Writing in the New Haven Advocate, Greg Hladky peered into Sen. Joe Lieberman’s future in Connecticut politics. The results were “mixed,” as some in the business might say.
Hladky began his analysis by observing that Connecticut avoided the tsunami that swept Republicans into the U.S. Congress in the upcoming term. What does such steadfastness mean for Lieberman’s career?
Lieberman, it will be recalled, was challenged in a primary by liberal heartthrob Ned Lamont. While he lost the primary – and, apparently, his party affiliation -- Lieberman won the general election running as an Independent. In that race, Lieberman drew upon a large number of Republican and Independent votes. It is likely that some old school Democrats, repulsed by extreme liberal positions, also voted for Lieberman.
The Lieberman-Lamont drama, all things else being equal, is not likely to repeat itself for the following reasons:
1) Should Lieberman defend his seat as an Independent in a three way race, the Republicans, once stung twice cautious, likely will not put up a weak candidate to run against him. This time around, a three way race may benefit Republicans. Rob Simmons, for instance, is on Republican ice, and even left of center commentators appeared to take a shine to him during his contest with Linda McMahon.
2) The spit and fire has gone out of the anti-war movement, possibly because Democratic President Barack Obama has decided to pursue a militarily aggressive posture in Afghanistan, a collection of warlords known to some historians as the “graveyard of empires.”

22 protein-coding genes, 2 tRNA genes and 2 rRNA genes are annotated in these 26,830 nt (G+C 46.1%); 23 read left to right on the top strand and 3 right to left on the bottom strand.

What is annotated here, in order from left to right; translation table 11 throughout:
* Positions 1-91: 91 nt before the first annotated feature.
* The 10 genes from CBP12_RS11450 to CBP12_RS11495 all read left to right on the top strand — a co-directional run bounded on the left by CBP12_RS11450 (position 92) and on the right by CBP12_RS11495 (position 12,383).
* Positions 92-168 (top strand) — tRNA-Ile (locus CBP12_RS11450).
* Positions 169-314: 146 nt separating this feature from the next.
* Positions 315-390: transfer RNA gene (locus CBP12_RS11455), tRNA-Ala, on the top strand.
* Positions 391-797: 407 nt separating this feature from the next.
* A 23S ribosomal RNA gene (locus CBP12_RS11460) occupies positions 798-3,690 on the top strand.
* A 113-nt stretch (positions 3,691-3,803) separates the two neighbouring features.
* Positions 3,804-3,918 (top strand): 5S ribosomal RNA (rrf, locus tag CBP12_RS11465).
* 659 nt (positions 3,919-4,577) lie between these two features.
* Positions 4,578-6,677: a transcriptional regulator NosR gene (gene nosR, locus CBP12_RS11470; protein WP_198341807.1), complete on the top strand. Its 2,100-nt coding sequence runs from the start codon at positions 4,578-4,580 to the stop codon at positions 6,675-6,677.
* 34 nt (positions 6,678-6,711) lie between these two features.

3) There are no exact repetitions in politics because time and chance consistently toss new possibilities on to the political stage.
How would Rep. Chris Murphy fare in a three way race that included Lieberman and a strong Republican candidate? Among Democrats who matter, it is an article of faith that Murphy, left thinking Democrats’ great white hope, will challenge Lieberman, Murphy being the new Lamont.
But Murphy and Rep. Jim Himes, both adept politicians, are also reading the future. So is senator elect-Blumenthal. All three, during their campaigns, took care to put some buffers between themselves and the Obama administration. These three -- if not Reps. John Larson and Rosa DeLauro, whose districts make them impervious to assaults from right of center Republicans – certainly will return to Washington chastened by the national turn to the center.
Which means that ideologically and temperamentally Lieberman’s Democratic opposition might be much more Liebermanesque than the senator’s most acerbic critics suppose.
The open question is this: With the exception of safe Democrats in gerrymandered districts, will the remaining Democrats in Connecticut’s Democratic congressional delegation become Lieberman adepts in the new congress?